Singaporean Oil Trader Gets 12 Years in Chinese Prison Over Tariff Evasion
(Bloomberg) -- A former Singapore-based managing director for Gunvor Group Ltd. was given a 12-year prison sentence in China for his role in evading Chinese tariffs on oil imports.
Dikun Yin, a Singapore citizen, was given the sentence by a court in the southern Chinese province of Guangdong, according to Gunvor and a document seen by Bloomberg News. Yin was found guilty of being involved in evading tariff payments of about 378 million yuan ($54 million) related to 1.3 million tons of oil products imported into China, the document shows.
Yin was first detained by Chinese authorities in May 2016. Gunvor says it is not a party to the proceedings in China, wasn’t the importer of record for the oil and isn’t liable to pay the applicable import taxes and duties, spokesman Seth Pietras said in response to questions. The company said the relevant tariffs or duties related to the transactions were conducted properly in the Philippines.
“We contest this conclusion and the basis on which it was reached. This is a matter to be resolved between the relevant customs authorities of China and the Philippines. The Philippines customs authorities have confirmed relevant customs documentation was issued in full compliance with applicable customs rules and regulations,” Pietras said.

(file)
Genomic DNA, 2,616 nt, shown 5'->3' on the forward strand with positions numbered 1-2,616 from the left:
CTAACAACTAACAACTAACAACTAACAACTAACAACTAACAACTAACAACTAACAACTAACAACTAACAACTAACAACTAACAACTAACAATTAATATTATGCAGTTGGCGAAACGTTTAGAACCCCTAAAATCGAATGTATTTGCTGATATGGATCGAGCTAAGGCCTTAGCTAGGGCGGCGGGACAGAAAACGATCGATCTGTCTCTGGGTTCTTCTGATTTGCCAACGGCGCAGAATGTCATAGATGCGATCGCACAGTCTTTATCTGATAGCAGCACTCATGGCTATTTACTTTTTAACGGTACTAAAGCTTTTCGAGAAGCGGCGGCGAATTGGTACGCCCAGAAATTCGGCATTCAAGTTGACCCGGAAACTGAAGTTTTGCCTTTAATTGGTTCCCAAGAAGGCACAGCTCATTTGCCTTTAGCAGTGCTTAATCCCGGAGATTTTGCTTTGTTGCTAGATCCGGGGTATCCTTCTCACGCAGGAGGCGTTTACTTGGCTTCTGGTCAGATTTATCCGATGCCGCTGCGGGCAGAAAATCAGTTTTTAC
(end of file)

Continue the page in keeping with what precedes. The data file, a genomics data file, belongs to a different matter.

No one answered calls to the general office of Guangzhou Intermediate People’s Court, which held Yin’s hearing. China is on National Day holidays this week.
Geneva-based Gunvor is one of the world’s biggest independent oil traders and Yin is not the first former employee of the company to encounter legal trouble.
In September, authorities in Switzerland handed a former Gunvor oil trader an 18-month suspended sentence for paying bribes to officials from the Republic of Congo and Ivory Coast. Switzerland’s federal prosecutor is investigating the company over whether it properly supervised the employee.
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